Bathrick, a former Navy Top Gun fighter and test pilot, built the program from the ground up, initially acquiring surplus drones worth $25 million from the Pentagon at no cost and starting operations with 208 flights in 2010.
Along the way, Bathrick established flight protocols and a state-of-the-art pilot training program. He has overseen the certification of 200 pilots involved in natural resource management activities in 32 states, and secured Federal Aviation Administration approvals for unique operating flexibilities. He implemented strict safety measures, addressed privacy concerns, reached out to communities to explain drone operations and introduced the technology across many of the department’s bureaus.
“Mark’s program at Interior is the gold standard for civilian use of unmanned aerial vehicles in government,” Phillip Hall, who heads the drone initiative at the National Oceanic and Atmospheric Administration, said in the profile on thePartnership for Public Service website.
“He has brought his aviation background and leadership to the program, successfully dealing with significant challenges regarding training, acquisition and cybersecurity,” Hall said. “He is on the leading edge of policy development and has made the unmanned aerial vehicles extremely useful to his organization.”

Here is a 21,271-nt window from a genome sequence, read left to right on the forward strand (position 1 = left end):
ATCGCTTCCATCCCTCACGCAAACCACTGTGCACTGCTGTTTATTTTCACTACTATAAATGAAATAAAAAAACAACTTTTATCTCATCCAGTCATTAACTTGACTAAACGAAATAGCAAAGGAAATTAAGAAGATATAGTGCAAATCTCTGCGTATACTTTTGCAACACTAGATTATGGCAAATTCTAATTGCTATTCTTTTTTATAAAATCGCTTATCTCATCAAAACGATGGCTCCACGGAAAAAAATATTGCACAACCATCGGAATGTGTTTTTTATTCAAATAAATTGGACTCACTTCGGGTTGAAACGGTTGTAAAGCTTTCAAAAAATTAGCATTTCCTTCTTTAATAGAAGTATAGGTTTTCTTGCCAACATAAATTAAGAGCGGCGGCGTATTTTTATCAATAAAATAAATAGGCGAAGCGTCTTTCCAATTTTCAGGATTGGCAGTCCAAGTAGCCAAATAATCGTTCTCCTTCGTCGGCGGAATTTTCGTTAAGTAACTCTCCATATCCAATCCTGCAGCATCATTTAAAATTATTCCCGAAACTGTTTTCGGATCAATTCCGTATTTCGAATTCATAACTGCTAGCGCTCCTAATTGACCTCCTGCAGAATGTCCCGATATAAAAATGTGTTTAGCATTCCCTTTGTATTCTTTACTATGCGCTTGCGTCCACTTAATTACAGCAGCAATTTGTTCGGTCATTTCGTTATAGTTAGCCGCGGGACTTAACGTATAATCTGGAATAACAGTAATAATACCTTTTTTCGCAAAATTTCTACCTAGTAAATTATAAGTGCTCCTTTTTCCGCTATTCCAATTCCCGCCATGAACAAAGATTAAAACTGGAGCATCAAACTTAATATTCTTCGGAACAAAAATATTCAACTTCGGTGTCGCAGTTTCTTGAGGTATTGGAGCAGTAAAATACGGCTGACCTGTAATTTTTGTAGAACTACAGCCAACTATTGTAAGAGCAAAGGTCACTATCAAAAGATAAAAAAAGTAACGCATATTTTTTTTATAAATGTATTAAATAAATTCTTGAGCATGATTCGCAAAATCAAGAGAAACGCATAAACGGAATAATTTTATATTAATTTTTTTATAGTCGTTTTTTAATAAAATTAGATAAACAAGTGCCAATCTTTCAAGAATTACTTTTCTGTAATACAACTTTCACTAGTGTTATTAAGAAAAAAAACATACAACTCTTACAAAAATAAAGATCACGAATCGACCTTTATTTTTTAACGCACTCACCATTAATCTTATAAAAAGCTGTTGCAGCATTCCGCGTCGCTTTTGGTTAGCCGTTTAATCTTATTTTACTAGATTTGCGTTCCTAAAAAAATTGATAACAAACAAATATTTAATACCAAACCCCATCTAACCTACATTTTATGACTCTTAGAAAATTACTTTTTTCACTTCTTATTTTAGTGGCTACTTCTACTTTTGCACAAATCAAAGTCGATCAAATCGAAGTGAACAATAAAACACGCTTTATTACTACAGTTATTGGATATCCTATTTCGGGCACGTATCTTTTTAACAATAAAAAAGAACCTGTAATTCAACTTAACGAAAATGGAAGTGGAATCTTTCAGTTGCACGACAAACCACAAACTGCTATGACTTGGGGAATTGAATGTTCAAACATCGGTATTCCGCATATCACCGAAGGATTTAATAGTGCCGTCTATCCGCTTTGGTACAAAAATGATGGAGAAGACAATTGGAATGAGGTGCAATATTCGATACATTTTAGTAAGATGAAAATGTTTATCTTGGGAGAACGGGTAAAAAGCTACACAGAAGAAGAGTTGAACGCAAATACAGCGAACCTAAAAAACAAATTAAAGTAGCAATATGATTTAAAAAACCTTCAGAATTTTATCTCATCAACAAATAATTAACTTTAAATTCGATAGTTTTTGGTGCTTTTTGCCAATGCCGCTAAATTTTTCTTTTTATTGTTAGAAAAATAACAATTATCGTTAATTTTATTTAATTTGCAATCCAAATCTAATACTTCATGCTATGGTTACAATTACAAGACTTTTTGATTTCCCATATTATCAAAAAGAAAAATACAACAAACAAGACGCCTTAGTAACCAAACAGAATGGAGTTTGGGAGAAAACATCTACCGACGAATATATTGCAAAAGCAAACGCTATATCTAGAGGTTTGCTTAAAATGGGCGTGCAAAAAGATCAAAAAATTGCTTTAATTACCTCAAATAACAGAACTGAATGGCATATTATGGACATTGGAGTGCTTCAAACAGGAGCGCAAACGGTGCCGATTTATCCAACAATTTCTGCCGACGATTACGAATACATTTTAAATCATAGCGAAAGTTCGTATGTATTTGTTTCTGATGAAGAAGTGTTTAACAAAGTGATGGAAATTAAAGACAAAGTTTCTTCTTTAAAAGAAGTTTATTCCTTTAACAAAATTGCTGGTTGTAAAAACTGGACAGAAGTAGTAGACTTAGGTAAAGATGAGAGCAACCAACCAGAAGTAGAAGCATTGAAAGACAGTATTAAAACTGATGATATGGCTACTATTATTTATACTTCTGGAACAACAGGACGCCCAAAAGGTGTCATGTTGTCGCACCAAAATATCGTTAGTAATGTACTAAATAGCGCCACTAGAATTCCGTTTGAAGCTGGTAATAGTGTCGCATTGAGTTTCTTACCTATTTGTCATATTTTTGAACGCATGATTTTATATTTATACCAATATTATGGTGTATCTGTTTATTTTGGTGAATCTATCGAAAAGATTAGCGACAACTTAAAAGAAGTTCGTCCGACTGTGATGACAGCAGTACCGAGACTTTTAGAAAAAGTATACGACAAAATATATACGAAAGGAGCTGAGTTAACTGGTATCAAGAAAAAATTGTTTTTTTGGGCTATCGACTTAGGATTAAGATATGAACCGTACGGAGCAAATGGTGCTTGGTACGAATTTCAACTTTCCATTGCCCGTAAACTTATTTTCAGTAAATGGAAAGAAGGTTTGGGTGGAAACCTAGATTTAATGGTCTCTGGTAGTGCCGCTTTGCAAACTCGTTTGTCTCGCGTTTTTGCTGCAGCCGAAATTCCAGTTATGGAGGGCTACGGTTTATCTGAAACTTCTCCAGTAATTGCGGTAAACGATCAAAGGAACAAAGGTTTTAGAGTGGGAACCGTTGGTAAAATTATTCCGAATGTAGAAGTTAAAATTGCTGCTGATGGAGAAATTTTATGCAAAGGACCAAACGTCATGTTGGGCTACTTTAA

AUVSI President Brian Wynne said Bathrick has “successfully integrated a new technology to enhance the capabilities of government. He has focused on solving problems and saving taxpayers an enormous amount of money. In the case of wildfires, he has helped save lives and property.”
The unmanned aircraft, fitted with video cameras, infrared heat sensors and other equipment, can deliver high-resolution images and data to the computers manned by pilots on the ground.
During forest fires, the drones have given firefighters a tactical advantage by improving their surveillance and reconnaissance capabilities, and enabling them to detect hotspots, position crews, identify escape routes and enhance safety. Bathrick and his team are now experimenting with new, larger drones to assist in fire-suppression operations. Unlike manned aircraft, the drones can fly at night and in heavy smoke.
Drones have been used for at least 20 different Interior Department functions, including counting thousands of migratory Sandhill Cranes that occupy marshes and grasslands in Colorado’s Monte Vista National Wildlife Refuge; inspecting parts of Devils Tower National Monument in Wyoming to determine whether hiking trails were safe to use; monitoring illegal dumping in the Mojave Desert; and determining if pollutants were seeping from abandoned mines in various parts of the West.
Harry Humbert, the Interior Department’s deputy assistant secretary for public safety, said Bathrick excels at “collaborative leadership” and consistently has made the case that important tasks can be done more efficiently, at a lower cost and more safely in some cases, with the use of unmanned aerial vehicles.
Bathrick also has worked to develop sound policies and understand how the drone technology can best be used to serve the public, said Mark Gibson, president of NUAIR Alliance, a not-for-profit corporation that oversees unmanned aircraft testing.
“One word describes Mark and that is ‘effective,’ ’’ Gibson said. “He gets things done in a well-reasoned way. He not only has had a significant impact at Interior with the use of this technology, but across the entire government.”